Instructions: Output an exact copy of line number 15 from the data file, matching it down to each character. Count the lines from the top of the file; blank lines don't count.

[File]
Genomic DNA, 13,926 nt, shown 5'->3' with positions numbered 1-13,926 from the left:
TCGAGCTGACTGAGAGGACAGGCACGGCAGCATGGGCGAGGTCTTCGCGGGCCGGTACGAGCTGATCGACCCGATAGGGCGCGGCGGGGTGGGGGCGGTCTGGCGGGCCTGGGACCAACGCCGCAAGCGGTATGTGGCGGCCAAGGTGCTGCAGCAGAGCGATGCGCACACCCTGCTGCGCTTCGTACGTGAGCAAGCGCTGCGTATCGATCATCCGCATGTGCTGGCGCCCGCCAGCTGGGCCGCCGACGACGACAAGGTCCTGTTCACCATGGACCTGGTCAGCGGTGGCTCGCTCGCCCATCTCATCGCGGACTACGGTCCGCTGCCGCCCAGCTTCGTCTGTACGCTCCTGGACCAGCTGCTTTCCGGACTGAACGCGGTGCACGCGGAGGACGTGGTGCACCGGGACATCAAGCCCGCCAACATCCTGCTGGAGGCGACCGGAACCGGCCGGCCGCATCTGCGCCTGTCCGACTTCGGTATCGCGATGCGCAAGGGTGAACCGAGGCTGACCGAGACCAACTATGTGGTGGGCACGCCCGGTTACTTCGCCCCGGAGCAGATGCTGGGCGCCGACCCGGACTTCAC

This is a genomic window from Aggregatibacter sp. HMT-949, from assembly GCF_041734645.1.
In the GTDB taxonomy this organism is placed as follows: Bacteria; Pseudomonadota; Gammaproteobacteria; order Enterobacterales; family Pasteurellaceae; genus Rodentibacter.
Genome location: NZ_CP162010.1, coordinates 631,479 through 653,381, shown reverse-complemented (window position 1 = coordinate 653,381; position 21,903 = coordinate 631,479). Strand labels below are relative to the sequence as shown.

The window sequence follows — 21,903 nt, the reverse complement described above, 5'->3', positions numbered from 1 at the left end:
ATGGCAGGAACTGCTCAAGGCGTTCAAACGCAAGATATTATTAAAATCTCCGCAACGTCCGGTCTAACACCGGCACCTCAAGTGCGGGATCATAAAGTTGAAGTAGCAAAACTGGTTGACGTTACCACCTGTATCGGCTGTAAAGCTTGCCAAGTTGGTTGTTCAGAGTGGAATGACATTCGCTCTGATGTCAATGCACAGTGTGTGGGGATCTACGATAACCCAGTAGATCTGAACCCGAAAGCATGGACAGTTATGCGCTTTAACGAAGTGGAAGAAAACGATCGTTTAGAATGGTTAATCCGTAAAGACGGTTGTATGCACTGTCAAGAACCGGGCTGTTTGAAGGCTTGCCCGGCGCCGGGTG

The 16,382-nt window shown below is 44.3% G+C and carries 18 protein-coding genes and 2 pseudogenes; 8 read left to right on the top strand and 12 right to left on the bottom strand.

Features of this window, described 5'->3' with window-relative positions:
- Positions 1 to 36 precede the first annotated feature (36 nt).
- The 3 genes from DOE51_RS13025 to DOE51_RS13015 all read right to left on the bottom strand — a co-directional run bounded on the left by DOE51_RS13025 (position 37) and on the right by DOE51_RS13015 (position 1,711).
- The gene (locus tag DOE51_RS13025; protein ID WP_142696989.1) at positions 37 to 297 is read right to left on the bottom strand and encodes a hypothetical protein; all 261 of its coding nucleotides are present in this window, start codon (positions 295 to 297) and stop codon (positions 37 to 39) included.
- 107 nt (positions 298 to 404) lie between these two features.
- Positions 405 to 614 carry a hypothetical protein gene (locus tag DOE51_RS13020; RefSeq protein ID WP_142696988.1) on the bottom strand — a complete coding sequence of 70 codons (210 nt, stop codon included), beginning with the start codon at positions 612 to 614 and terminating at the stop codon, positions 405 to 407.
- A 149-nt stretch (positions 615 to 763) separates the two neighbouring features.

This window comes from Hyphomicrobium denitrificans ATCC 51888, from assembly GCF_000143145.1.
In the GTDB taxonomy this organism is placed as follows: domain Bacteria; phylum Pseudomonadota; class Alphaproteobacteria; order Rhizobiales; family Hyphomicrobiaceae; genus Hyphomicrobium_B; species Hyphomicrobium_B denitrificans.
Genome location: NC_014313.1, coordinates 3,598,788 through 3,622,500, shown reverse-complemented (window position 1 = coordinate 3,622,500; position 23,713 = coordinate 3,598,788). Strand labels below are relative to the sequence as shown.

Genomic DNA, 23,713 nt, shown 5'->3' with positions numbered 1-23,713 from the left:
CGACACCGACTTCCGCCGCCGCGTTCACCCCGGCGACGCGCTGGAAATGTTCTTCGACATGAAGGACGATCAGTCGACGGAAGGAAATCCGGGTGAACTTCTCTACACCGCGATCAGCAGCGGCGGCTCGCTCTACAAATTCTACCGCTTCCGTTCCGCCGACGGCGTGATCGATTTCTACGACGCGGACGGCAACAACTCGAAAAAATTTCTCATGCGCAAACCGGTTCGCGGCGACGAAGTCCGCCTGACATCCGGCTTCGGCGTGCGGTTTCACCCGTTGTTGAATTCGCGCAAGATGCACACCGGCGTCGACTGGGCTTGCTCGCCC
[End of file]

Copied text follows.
- A 149-nt stretch (positions 615 to 763) separates the two neighbouring features.